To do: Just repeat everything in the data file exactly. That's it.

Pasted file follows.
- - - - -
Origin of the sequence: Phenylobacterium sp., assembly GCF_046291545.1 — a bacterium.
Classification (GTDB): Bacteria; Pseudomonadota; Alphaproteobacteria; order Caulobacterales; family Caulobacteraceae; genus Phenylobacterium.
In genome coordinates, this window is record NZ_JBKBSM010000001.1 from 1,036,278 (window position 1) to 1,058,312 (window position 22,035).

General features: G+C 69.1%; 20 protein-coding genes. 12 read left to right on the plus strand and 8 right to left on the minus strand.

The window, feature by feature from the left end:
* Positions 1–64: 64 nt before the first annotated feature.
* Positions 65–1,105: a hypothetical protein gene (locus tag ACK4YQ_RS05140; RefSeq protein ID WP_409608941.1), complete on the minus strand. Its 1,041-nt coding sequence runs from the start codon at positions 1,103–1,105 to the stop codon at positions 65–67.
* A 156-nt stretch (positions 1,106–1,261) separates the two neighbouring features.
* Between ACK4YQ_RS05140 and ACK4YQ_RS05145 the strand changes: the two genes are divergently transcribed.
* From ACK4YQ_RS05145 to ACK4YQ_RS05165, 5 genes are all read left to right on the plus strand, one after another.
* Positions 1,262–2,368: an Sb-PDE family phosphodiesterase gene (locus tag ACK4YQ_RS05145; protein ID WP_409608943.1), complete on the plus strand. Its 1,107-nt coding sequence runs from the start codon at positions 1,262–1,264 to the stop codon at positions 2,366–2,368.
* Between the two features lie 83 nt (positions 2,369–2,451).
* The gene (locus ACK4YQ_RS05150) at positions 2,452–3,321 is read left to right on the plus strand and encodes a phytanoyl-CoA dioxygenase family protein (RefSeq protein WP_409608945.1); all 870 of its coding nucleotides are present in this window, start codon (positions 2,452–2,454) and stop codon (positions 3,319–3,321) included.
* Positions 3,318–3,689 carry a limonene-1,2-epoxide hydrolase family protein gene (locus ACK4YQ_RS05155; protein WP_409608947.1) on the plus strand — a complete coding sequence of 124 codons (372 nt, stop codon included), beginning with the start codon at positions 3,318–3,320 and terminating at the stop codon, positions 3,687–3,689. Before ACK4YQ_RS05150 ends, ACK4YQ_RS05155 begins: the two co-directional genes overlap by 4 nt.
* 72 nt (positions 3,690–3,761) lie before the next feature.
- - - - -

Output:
Origin of the sequence: Phenylobacterium sp., assembly GCF_046291545.1 — a bacterium.
Classification (GTDB): Bacteria; Pseudomonadota; Alphaproteobacteria; order Caulobacterales; family Caulobacteraceae; genus Phenylobacterium.
In genome coordinates, this window is record NZ_JBKBSM010000001.1 from 1,036,278 (window position 1) to 1,058,312 (window position 22,035).

General features: G+C 69.1%; 20 protein-coding genes. 12 read left to right on the plus strand and 8 right to left on the minus strand.

The window, feature by feature from the left end:
* Positions 1–64: 64 nt before the first annotated feature.
* Positions 65–1,105: a hypothetical protein gene (locus tag ACK4YQ_RS05140; RefSeq protein ID WP_409608941.1), complete on the minus strand. Its 1,041-nt coding sequence runs from the start codon at positions 1,103–1,105 to the stop codon at positions 65–67.
* A 156-nt stretch (positions 1,106–1,261) separates the two neighbouring features.
* Between ACK4YQ_RS05140 and ACK4YQ_RS05145 the strand changes: the two genes are divergently transcribed.
* From ACK4YQ_RS05145 to ACK4YQ_RS05165, 5 genes are all read left to right on the plus strand, one after another.
* Positions 1,262–2,368: an Sb-PDE family phosphodiesterase gene (locus tag ACK4YQ_RS05145; protein ID WP_409608943.1), complete on the plus strand. Its 1,107-nt coding sequence runs from the start codon at positions 1,262–1,264 to the stop codon at positions 2,366–2,368.
* Between the two features lie 83 nt (positions 2,369–2,451).
* The gene (locus ACK4YQ_RS05150) at positions 2,452–3,321 is read left to right on the plus strand and encodes a phytanoyl-CoA dioxygenase family protein (RefSeq protein WP_409608945.1); all 870 of its coding nucleotides are present in this window, start codon (positions 2,452–2,454) and stop codon (positions 3,319–3,321) included.
* Positions 3,318–3,689 carry a limonene-1,2-epoxide hydrolase family protein gene (locus ACK4YQ_RS05155; protein WP_409608947.1) on the plus strand — a complete coding sequence of 124 codons (372 nt, stop codon included), beginning with the start codon at positions 3,318–3,320 and terminating at the stop codon, positions 3,687–3,689. Before ACK4YQ_RS05150 ends, ACK4YQ_RS05155 begins: the two co-directional genes overlap by 4 nt.
* 72 nt (positions 3,690–3,761) lie before the next feature.